Neale Monks advises one of our readers on the best way to get moderately aggressive cichlids to tolerate tankmates...
Q)I’m setting up an aquarium as a biotope for Firemouths. I wondered what fish you might recommend for the upper levels — I'm thinking livebearers, but what would be best? Should I add these other fish before the Firemouths?
A) NEALE SAYS: Certainly, the best way to get moderately aggressive cichlids to tolerate tankmates is to introduce the cichlids — as juveniles — to a tank where the midwater dither fish are already well established. That way, as the cichlids grow, they will (hopefully) treat the livebearers as part of the background scenery, rather than trespassing rivals or food.
Indeed, healthy, lively dither fish can encourage territorial cichlids to behave in a more normal way. In the wild, bottom-dwelling cichlids know they’re at risk from terrestrial predators like fish-eating birds. While they can’t see those sorts of predators, they know that surface-dwelling fish can, and so watch the behaviour of such fish. If minnows or whatever are swimming about in the open, rather than hiding or darting about in a panicked manner, the cichlids will deduce that the risk of predation must be low. This encourages them to leave their hiding places and forage for food in the more exposed parts of their environment.
So, on paper at least, choosing the right dither fish for your Firemouth cichlids will do a lot of good. Your cichlids will swim about more confidently, showing off their brightest colours, and they’re also more likely to have a nibble at whatever foods you offer your dither fish. Firemouth cichlids are adapted to sift sand for insect larvae and other ‘wormy’ foods, as well as edible organic detritus of all sorts. But if they see other fish eating flake, they’ll likely consume that sort of food as well. While frozen bloodworms and brine shrimps make good staples (and fine treats) for Firemouths, flake and pellet foods often present a much more balanced array of nutrients, including vitamins and minerals.
Livebearers are good choices here because most species appreciate the same moderately hard, slightly basic water your Firemouth cichlids will want. Swordtails are the classic choice, though these are very active fish and can be quite feisty, especially the males. I’d keep either a single male or at least three, and in either case, ensure these were outnumbered by females.
You might also consider Mollies, though these vary in their hardiness, and when kept in strictly freshwater conditions can be a bit delicate — for whatever reason, Mollies seem to be less disease-prone in slightly brackish water, even though they are widely found in freshwater habitats across Central America. So, if you do choose Mollies, ensure water chemistry is stable and water quality excellent, particularly with regard to nitrate — like cichlids, Mollies do best when nitrate is kept below 20 mg/l.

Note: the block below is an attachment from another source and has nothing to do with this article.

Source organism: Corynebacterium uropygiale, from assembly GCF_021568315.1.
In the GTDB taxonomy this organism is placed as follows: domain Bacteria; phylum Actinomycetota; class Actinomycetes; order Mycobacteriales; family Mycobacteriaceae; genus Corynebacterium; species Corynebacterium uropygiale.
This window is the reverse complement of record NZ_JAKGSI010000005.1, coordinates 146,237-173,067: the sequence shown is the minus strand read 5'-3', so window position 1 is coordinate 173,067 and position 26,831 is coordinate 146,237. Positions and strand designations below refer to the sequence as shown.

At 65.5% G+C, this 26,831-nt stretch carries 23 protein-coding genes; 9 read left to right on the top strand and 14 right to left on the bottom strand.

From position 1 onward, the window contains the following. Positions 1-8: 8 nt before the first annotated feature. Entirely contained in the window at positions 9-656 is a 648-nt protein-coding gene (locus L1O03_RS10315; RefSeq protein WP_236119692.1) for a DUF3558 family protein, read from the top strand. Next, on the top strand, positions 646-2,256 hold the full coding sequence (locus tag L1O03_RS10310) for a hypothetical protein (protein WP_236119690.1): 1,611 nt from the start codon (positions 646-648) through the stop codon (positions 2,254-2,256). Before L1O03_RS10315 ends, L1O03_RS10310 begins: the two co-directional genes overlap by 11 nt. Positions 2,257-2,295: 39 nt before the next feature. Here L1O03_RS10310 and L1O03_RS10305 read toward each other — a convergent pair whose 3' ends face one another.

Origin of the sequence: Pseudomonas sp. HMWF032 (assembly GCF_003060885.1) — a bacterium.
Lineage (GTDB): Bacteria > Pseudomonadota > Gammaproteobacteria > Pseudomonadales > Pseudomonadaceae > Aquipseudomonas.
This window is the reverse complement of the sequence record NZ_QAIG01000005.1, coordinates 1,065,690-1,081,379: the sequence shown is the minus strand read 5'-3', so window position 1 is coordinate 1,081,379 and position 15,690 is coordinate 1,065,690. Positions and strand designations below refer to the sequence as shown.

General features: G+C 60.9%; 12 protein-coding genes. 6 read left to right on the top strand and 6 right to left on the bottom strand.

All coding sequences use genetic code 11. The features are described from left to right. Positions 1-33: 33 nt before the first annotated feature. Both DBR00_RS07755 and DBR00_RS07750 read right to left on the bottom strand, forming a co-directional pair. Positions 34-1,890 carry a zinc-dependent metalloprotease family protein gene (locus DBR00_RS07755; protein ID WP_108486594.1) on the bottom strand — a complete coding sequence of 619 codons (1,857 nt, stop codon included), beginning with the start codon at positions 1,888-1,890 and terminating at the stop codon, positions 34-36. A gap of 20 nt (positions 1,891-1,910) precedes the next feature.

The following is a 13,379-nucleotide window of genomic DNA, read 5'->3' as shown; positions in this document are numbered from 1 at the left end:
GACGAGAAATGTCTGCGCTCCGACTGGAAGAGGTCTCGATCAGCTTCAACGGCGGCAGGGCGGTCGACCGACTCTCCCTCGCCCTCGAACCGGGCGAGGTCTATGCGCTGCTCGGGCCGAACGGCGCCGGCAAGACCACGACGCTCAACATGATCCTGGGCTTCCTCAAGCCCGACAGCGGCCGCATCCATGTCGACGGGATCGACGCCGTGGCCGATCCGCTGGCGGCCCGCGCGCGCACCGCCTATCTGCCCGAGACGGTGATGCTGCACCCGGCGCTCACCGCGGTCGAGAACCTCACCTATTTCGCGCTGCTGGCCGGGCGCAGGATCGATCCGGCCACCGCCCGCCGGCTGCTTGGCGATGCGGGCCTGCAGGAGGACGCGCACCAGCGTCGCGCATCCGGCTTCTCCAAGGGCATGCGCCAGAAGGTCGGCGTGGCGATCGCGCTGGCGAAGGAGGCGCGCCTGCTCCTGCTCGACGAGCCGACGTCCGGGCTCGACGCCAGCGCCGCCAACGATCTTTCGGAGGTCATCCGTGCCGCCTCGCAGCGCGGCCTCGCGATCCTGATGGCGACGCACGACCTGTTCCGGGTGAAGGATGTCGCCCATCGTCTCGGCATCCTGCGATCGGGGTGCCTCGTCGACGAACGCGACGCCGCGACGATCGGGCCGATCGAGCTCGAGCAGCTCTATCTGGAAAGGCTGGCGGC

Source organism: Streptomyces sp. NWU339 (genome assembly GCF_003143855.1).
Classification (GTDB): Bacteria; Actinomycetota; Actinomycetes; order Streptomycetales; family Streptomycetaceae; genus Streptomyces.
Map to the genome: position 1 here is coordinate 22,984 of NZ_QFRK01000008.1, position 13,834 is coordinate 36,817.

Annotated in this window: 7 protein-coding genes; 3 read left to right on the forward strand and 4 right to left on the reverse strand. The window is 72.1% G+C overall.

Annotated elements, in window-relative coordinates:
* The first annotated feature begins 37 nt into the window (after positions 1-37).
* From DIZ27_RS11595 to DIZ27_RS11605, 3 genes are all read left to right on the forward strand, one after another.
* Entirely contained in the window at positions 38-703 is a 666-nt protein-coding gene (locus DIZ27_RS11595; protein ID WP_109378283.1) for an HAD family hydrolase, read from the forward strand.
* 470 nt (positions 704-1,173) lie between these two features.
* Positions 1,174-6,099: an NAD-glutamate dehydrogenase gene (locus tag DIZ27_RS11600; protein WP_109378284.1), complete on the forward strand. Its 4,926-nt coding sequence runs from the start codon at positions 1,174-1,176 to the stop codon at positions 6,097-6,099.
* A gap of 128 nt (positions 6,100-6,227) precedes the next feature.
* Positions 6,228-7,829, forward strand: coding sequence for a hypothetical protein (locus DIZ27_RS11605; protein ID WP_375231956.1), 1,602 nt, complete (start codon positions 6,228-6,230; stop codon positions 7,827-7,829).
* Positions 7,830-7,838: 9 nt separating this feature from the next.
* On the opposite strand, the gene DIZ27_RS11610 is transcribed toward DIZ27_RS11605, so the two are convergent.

Mexican characins would be good choices, but alas, very few are traded. Really, we only ever see the cave-dwelling morph of Astyanax mexicanus on a regular basis, whereas the surface-dwelling version, a silvery fish, would look rather good alongside the Firemouth cichlids. But you could stretch a point by using something that looks similar, and occupies a similar niche, such as the Giant danio. Easily obtained and very beautiful, these fish are fast-enough to avoid trouble while robust enough not to be threatened by the mere existence of the Firemouths.
Whatever dither fish you choose, it is important you give them the space needed to swim away from trouble. That means the tank should be no less than 120cm long, and ideally, you’d provide at least 40cm depth so that the cichlids and surface-dwelling dither fish rarely interact. Get the dither fish well established first, and once settled and growing well, introduce the juvenile Firemouths.
Do bear in mind that Firemouths breed readily in aquaria, and while they are fairly popular fish, the market for juveniles isn’t limitless. Your local retailer might happily take on a dozen every month or two, but not hundreds. If all else fails, just keep a singleton as part of the biotope, alongside your livebearers and perhaps a suitable catfish species.
Avoid a cichlid mix!
Resist the temptation to combine Firemouths with other cichlids. Firemouths are sand sifters, and their mouths and throats are specially modified to do this sort of foraging. As a result, the bones are delicate and easily dislocated, and while this isn’t usually a problem when two male Firemouth cichlids ‘wrestle’ over territory, it does mean they are easily damaged by other, more robustly built cichlids. This is the reason they have those eye-spots on their gill covers — so males can threaten one another before actually coming to blows. Such bluffs don’t work on other cichlids, and should the Firemouth get his jaws damaged, he’ll most likely starve to death. It’s a sad sight to see, but unfortunately, all too common when people make the mistake of keeping them with other cichlids.